It may seem that all health and medical tech R&D in the world right now is focused on COVID-19, but groups dedicated to other specific diseases and medical conditions are still hard at work. Major chronic diseases threaten the health, quality of life, and finances of tens of millions of people worldwide. The prevalence of type 2 diabetes (T2D) continues to grow throughout the world, according to the World Health Organization (WHO). Diabetes is not only a “first world” disease. The most recent WHO diabetes report noted that approximately 422 million people worldwide have diabetes and 1.6 million people die from the disease each year. The greatest growth in the past three decades has occurred in low- and middle-income countries.

An Australian collaboration between RMIT University, Griffith University, manufacturer Romar Engineering, and Melbourne-based startup Nutromics announced that they are developing a smart patch to combat the growth of diabetes and other chronic diseases. The wearable patch is intended help people reduce their risk of lifestyle-related chronic diseases — especially diabetes — by delivering precision data to guide people in creating personalized diets to suit their specific bodies and activities.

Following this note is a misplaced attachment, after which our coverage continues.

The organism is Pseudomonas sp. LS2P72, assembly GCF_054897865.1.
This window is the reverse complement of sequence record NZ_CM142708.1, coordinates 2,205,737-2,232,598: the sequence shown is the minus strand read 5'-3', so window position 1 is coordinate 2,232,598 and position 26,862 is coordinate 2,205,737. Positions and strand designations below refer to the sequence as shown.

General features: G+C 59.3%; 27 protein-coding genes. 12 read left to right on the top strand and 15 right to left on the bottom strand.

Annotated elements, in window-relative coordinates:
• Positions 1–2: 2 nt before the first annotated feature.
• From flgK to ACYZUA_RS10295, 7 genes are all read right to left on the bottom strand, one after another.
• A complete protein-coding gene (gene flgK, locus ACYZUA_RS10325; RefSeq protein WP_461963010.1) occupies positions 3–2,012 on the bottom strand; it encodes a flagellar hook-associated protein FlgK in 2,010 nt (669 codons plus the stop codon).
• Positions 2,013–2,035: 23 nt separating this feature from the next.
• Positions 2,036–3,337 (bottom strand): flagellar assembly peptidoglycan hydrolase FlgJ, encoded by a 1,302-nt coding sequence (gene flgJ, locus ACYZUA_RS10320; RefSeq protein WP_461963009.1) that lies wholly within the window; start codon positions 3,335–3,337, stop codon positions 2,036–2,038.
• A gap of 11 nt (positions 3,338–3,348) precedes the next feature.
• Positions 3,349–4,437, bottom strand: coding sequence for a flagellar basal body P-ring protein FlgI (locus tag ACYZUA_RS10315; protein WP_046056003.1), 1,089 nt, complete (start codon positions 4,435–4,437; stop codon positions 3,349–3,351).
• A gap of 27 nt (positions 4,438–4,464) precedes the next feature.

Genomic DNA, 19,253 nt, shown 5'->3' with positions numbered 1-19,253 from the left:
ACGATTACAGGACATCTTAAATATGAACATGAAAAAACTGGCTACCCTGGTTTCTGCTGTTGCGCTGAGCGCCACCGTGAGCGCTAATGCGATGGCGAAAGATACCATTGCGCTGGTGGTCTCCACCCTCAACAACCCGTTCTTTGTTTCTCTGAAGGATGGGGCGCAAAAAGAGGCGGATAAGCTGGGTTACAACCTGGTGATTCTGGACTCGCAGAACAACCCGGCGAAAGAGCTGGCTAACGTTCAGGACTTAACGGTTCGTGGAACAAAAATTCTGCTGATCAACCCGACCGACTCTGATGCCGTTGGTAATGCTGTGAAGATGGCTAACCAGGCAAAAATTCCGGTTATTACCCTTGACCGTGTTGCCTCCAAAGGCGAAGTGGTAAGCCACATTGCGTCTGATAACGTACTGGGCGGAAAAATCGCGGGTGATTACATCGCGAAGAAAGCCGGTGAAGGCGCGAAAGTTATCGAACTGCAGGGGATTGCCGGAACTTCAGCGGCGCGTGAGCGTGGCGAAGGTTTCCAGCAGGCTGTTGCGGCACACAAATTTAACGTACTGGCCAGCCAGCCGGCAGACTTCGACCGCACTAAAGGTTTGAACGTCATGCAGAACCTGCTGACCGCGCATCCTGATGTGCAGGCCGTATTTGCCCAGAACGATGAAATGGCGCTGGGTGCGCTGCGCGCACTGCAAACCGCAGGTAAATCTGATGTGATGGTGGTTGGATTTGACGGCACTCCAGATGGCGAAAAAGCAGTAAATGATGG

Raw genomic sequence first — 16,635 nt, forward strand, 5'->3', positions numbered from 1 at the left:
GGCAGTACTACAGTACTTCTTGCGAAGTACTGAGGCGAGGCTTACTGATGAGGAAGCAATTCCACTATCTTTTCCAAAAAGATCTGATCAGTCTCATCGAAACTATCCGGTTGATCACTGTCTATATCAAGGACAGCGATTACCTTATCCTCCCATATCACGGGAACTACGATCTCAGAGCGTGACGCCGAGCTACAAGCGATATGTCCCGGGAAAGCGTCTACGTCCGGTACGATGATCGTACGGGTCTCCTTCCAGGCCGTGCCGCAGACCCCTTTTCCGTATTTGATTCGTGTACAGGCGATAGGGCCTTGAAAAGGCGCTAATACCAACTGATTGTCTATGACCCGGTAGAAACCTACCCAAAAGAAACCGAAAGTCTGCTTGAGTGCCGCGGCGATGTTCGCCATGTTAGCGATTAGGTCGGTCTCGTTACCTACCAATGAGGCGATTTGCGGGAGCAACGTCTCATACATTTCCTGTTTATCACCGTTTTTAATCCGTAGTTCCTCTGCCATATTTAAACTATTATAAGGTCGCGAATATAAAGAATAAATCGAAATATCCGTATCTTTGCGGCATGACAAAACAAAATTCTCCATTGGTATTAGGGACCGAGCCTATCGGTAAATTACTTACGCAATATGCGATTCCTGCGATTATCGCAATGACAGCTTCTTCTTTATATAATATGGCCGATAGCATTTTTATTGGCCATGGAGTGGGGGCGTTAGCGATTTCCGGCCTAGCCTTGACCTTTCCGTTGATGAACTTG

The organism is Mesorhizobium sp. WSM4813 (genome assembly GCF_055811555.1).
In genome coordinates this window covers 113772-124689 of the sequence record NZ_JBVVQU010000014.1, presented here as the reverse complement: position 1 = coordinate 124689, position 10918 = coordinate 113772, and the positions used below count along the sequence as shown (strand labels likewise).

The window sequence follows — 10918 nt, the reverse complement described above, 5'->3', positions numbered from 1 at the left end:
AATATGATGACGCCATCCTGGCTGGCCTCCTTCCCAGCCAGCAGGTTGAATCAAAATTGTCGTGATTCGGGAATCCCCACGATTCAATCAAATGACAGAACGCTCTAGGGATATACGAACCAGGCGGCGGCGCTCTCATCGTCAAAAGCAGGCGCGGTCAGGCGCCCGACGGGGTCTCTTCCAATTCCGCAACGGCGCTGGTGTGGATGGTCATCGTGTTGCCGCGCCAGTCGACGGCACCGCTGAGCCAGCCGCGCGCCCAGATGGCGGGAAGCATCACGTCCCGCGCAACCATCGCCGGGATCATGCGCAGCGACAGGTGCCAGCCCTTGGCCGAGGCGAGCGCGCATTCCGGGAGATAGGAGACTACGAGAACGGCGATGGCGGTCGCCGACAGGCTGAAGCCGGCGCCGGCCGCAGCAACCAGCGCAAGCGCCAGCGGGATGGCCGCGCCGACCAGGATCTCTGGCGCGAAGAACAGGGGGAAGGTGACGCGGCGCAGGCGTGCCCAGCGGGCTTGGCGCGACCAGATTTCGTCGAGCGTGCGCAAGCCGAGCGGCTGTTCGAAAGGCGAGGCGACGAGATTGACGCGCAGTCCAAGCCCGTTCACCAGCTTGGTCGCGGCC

According to Professor Sharath Sriram, Research Co-Director of RMIT’s Functional Materials and Microsystems Research Group, the smart patch will combine complex sensors capable of monitoring health at the molecular level. The technology targets precise biomarkers that drive lifestyle-related diseases, Sriram said in an RMIT release. The research team’s work is supported by the Innovative Manufacturing Cooperative Research Centre (IMCRC), a group that champions Suatralian manufacturing innovation. IMRC funding and in-kind contributions from the various entities in the group currently total $6.9 million Australian (approximately $4.5 million U.S.).

Note that this project has a high level of uncertainty. At this point, the group has not created a functioning prototype, and the information that they have released is vague about the biomarkers that will be tracked or how the sensors will measure them. Then there’s also the question of how this raw data will be interpreted into actionable information, and what the basis will be for that transformation. All the same, it is an ambitious effort that has the potential to have an impact on the concept of personalized health based on the quantified self.